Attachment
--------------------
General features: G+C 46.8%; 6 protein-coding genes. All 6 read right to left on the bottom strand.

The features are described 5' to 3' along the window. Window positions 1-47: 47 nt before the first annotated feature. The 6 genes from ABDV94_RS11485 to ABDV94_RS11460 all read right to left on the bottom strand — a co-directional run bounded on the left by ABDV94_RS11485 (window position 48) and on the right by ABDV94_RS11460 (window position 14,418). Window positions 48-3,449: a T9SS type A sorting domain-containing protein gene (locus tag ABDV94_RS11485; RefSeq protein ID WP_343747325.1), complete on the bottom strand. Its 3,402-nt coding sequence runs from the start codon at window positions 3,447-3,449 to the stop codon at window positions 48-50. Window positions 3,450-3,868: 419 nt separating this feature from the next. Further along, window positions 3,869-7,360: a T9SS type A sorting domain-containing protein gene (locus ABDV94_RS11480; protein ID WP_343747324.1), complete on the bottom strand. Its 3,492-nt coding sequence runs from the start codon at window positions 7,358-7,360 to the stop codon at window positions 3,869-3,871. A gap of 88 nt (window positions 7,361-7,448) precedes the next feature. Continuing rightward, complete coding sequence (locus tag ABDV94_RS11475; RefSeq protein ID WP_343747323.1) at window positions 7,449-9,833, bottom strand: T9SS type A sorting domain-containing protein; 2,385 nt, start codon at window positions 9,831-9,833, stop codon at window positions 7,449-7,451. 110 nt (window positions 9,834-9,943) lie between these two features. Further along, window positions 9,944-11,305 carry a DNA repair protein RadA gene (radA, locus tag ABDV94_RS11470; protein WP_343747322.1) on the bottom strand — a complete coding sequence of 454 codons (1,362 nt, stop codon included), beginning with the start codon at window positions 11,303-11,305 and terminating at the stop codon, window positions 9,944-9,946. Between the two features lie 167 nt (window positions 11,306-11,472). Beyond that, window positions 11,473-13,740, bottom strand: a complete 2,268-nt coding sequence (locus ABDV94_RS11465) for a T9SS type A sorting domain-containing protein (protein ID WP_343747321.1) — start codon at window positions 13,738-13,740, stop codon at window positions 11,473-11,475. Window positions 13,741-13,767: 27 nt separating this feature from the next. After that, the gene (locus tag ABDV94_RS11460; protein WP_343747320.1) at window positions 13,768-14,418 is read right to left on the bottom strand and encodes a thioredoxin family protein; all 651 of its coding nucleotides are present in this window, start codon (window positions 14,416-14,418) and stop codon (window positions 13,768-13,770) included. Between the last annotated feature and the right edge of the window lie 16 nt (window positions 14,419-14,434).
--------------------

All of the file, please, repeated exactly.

General features: G+C 46.8%; 6 protein-coding genes. All 6 read right to left on the bottom strand.

The features are described 5' to 3' along the window. Window positions 1-47: 47 nt before the first annotated feature. The 6 genes from ABDV94_RS11485 to ABDV94_RS11460 all read right to left on the bottom strand — a co-directional run bounded on the left by ABDV94_RS11485 (window position 48) and on the right by ABDV94_RS11460 (window position 14,418). Window positions 48-3,449: a T9SS type A sorting domain-containing protein gene (locus tag ABDV94_RS11485; RefSeq protein ID WP_343747325.1), complete on the bottom strand. Its 3,402-nt coding sequence runs from the start codon at window positions 3,447-3,449 to the stop codon at window positions 48-50. Window positions 3,450-3,868: 419 nt separating this feature from the next. Further along, window positions 3,869-7,360: a T9SS type A sorting domain-containing protein gene (locus ABDV94_RS11480; protein ID WP_343747324.1), complete on the bottom strand. Its 3,492-nt coding sequence runs from the start codon at window positions 7,358-7,360 to the stop codon at window positions 3,869-3,871. A gap of 88 nt (window positions 7,361-7,448) precedes the next feature. Continuing rightward, complete coding sequence (locus tag ABDV94_RS11475; RefSeq protein ID WP_343747323.1) at window positions 7,449-9,833, bottom strand: T9SS type A sorting domain-containing protein; 2,385 nt, start codon at window positions 9,831-9,833, stop codon at window positions 7,449-7,451. 110 nt (window positions 9,834-9,943) lie between these two features. Further along, window positions 9,944-11,305 carry a DNA repair protein RadA gene (radA, locus tag ABDV94_RS11470; protein WP_343747322.1) on the bottom strand — a complete coding sequence of 454 codons (1,362 nt, stop codon included), beginning with the start codon at window positions 11,303-11,305 and terminating at the stop codon, window positions 9,944-9,946. Between the two features lie 167 nt (window positions 11,306-11,472). Beyond that, window positions 11,473-13,740, bottom strand: a complete 2,268-nt coding sequence (locus ABDV94_RS11465) for a T9SS type A sorting domain-containing protein (protein ID WP_343747321.1) — start codon at window positions 13,738-13,740, stop codon at window positions 11,473-11,475. Window positions 13,741-13,767: 27 nt separating this feature from the next. After that, the gene (locus tag ABDV94_RS11460; protein WP_343747320.1) at window positions 13,768-14,418 is read right to left on the bottom strand and encodes a thioredoxin family protein; all 651 of its coding nucleotides are present in this window, start codon (window positions 14,416-14,418) and stop codon (window positions 13,768-13,770) included. Between the last annotated feature and the right edge of the window lie 16 nt (window positions 14,419-14,434).